Dealing with Insulin Self Injections at Work

According to the CDC (Centers for Disease Control and Prevention), an estimated 1.5 million new cases of diabetes are being diagnosed among U.S. adults, aged 18 years or older, per year. A large percentage of these individuals, as well as the other 23 million adults already diagnosed, are employed outside the home. Depending on the stage and severity of the disease, many of these will require insulin during their work day, which will may mean giving themselves injections. For the newly diagnosed, this can create a fairly significant level of anxiety that is best dealt with sooner rather than later. Knowing one’s rights and best practices are the first step.

Those with diabetes are protected by the ADA (Americans with Disabilities Act), which is enforced in the workplace by the EEOC (Equal Employment Opportunity Commission). Certain levels of privacy and confidentiality are detailed in this legislation, as well as types of reasonable accommodations that should be provided. Because diabetics are “substantially limited in the major life activity of endocrine function” and because their disability can be usually be managed with reasonable accommodation, employers are required to do what is reasonable to facilitate that management. This includes, among other things, “a private area to test their blood sugar levels or to administer insulin injections”.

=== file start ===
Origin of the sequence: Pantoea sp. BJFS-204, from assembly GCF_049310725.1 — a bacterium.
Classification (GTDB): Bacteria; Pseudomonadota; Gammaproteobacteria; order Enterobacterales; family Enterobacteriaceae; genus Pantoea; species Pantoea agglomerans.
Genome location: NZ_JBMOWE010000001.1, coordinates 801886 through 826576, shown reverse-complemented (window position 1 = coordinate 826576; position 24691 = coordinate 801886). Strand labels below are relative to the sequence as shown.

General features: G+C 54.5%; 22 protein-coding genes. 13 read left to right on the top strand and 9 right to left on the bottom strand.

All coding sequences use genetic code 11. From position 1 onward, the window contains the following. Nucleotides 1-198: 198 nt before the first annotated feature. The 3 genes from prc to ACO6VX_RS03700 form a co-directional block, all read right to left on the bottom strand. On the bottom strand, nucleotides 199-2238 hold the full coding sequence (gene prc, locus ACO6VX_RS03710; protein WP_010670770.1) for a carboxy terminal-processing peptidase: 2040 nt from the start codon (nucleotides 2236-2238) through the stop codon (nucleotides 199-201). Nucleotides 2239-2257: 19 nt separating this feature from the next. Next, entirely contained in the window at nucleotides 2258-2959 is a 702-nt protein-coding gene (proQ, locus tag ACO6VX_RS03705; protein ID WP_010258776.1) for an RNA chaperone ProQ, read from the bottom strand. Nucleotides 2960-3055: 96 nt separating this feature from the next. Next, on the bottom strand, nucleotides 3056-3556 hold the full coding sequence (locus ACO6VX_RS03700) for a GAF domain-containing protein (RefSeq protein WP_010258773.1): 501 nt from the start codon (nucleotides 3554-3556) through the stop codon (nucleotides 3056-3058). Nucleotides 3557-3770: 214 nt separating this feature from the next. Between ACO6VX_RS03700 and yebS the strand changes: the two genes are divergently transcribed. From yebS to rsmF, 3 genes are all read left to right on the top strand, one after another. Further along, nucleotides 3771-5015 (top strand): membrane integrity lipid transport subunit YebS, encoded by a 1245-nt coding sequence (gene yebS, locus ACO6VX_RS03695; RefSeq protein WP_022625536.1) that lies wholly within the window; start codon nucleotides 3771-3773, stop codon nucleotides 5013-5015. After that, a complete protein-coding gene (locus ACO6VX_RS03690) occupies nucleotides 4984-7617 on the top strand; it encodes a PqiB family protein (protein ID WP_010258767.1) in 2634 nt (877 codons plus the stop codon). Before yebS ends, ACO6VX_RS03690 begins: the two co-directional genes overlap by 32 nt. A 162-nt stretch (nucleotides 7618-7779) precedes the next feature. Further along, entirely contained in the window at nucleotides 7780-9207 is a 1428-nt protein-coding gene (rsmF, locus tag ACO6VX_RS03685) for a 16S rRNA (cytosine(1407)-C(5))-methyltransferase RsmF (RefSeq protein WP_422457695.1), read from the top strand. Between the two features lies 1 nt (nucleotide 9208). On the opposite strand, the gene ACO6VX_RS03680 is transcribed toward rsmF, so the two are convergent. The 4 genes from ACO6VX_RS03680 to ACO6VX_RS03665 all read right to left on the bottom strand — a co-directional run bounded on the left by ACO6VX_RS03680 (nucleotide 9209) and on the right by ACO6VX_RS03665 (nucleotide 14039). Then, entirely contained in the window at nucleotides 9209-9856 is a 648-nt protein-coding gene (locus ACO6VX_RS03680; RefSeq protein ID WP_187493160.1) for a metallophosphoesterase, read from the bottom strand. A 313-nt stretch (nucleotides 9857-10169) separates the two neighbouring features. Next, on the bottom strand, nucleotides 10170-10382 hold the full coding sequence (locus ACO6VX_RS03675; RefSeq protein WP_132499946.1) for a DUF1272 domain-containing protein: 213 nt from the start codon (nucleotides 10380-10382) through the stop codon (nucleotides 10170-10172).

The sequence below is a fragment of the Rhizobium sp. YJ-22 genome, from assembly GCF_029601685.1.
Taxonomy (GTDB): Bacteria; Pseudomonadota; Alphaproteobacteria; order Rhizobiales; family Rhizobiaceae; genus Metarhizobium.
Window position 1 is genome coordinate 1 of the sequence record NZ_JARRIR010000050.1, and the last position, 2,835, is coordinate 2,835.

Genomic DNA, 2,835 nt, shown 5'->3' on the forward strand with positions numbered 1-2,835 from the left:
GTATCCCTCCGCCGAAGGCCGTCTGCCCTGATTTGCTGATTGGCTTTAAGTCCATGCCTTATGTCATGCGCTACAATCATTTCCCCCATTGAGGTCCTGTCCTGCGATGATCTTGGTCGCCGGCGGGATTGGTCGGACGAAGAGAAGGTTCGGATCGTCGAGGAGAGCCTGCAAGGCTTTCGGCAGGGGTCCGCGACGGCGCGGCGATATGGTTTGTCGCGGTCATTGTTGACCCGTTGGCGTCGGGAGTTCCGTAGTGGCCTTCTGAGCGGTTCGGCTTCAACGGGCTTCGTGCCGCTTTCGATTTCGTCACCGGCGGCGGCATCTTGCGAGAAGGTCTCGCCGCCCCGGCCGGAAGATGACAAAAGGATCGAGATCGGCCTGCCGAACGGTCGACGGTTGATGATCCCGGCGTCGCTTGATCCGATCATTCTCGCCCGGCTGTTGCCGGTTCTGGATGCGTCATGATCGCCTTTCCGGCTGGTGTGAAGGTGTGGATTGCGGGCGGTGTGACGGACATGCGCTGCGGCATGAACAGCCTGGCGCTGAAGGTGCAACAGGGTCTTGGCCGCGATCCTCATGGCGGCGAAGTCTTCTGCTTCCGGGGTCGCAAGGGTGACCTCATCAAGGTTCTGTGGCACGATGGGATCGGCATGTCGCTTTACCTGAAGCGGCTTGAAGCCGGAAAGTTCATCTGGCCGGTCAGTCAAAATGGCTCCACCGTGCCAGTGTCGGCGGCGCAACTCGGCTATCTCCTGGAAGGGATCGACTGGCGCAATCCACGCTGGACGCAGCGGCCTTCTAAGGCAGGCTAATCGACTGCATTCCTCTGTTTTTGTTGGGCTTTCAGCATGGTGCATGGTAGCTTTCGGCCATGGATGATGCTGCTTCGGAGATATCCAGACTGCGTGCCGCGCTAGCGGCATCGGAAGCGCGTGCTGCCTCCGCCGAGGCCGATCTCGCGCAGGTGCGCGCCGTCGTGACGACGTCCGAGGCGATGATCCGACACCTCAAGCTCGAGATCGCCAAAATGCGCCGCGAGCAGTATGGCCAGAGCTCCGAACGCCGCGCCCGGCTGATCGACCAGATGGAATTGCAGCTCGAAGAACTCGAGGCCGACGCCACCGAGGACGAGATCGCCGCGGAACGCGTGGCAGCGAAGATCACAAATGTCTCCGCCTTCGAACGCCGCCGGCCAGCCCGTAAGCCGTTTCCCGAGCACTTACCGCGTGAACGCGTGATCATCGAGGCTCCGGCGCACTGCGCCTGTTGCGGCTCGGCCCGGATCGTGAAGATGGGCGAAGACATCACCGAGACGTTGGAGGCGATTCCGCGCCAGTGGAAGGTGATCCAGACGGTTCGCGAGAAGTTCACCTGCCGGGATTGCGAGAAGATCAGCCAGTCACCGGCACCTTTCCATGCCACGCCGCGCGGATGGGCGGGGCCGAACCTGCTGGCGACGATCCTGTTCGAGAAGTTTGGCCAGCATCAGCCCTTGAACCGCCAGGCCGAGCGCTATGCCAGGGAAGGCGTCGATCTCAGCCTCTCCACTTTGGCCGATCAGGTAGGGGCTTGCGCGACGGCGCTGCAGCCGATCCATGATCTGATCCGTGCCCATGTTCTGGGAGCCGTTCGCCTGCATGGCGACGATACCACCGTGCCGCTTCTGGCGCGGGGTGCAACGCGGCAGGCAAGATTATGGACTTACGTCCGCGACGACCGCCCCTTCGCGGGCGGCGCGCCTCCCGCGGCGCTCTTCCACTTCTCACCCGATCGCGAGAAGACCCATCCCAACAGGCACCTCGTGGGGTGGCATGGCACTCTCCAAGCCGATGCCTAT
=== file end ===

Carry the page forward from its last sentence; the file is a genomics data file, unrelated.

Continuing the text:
While your employer is required is to accommodate your need for insulin injections during the work day, that does not mean that he can be expected to be psychic. It is the employee’s responsibility to initiate the discussion so that those in charge know what is needed and how to help. Many diabetics will manage their injections, including insulin storage, on their own. Others may require somewhere to keep insulin cool, as well as breaks at other than normal times to do testing, eat a snack or do actual injections. In addition, all will require a safe, hygienic option for disposal of needles, syringes and testing supplies.

As long as there is no significant disruption to workplace productivity or unreasonable expense in making these accommodations, employers are not only required to do them but, most often, are more than happy to, especially if the diabetes is leading to bad breath. Diabetes has become so prevalent in the U.S., as well as around the world, that it is highly unlikely that you will be the sole employee making these requests. Diabetics learn quickly to be proactive with their care. They monitor and manage their condition, while, at the same time living full lives. These are the kinds of employees that companies need, and smart employers know that.